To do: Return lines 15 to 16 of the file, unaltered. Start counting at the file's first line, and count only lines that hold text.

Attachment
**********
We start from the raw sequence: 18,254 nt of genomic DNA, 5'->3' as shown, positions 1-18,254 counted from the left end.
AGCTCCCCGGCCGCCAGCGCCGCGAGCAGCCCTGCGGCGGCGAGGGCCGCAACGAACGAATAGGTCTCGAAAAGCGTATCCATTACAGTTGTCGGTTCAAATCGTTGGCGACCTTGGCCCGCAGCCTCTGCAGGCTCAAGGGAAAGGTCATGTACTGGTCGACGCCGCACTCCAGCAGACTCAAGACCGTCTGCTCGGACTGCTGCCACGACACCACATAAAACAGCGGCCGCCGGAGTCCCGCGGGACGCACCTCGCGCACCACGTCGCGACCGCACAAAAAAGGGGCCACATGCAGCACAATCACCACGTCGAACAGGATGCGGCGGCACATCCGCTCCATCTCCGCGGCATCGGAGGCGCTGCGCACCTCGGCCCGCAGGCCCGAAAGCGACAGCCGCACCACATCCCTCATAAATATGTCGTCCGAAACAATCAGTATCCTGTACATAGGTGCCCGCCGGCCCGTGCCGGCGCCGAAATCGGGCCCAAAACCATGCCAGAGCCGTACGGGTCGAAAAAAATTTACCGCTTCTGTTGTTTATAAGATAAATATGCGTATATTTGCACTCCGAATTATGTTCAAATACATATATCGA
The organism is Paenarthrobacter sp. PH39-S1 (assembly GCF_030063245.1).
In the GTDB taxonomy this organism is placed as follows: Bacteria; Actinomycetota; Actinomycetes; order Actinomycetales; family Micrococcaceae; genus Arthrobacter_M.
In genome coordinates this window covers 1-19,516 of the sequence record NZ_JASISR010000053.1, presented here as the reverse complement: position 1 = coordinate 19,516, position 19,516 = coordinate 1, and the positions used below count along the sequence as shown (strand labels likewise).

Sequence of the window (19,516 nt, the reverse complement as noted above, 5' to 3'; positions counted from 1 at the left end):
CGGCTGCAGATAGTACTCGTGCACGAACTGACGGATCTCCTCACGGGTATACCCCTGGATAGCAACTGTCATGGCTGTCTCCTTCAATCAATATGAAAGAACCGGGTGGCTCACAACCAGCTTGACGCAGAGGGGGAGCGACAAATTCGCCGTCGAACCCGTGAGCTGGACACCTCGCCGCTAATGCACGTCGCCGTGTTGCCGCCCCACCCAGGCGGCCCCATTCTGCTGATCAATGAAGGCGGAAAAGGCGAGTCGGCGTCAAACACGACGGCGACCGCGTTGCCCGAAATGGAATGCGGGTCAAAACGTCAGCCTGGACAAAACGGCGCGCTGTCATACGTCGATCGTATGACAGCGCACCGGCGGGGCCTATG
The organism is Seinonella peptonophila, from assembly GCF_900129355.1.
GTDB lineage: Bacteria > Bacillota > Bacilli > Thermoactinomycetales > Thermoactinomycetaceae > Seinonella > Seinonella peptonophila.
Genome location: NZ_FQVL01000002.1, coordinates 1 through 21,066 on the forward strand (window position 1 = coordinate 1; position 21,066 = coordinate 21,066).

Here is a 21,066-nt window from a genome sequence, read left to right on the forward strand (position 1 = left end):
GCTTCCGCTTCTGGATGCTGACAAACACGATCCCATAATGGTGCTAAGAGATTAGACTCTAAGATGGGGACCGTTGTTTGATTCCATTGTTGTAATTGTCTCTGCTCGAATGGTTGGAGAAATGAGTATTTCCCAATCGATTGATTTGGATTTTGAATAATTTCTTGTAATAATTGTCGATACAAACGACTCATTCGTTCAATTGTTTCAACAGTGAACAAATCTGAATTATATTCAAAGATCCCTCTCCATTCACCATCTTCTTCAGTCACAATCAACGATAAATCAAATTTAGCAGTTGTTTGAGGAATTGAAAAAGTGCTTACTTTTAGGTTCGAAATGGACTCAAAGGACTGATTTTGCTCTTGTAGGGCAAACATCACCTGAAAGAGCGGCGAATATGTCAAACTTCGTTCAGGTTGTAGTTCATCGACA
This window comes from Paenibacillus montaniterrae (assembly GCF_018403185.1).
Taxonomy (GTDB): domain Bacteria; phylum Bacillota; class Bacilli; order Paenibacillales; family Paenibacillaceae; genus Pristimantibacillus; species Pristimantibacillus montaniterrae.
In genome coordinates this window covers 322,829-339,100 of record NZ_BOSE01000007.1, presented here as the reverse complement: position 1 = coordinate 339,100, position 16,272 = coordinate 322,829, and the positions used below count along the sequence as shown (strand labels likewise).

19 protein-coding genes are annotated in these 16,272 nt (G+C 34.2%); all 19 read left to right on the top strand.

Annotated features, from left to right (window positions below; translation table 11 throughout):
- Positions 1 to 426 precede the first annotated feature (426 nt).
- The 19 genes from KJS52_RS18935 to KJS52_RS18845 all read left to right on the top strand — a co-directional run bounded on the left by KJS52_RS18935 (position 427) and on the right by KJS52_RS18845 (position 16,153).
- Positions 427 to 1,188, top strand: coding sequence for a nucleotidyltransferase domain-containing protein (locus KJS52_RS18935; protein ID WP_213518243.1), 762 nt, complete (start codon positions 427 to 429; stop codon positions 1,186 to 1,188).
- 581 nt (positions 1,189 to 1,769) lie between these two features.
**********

In genome coordinates this window covers 322,829-339,100 of record NZ_BOSE01000007.1, presented here as the reverse complement: position 1 = coordinate 339,100, position 16,272 = coordinate 322,829, and the positions used below count along the sequence as shown (strand labels likewise).

19 protein-coding genes are annotated in these 16,272 nt (G+C 34.2%); all 19 read left to right on the top strand.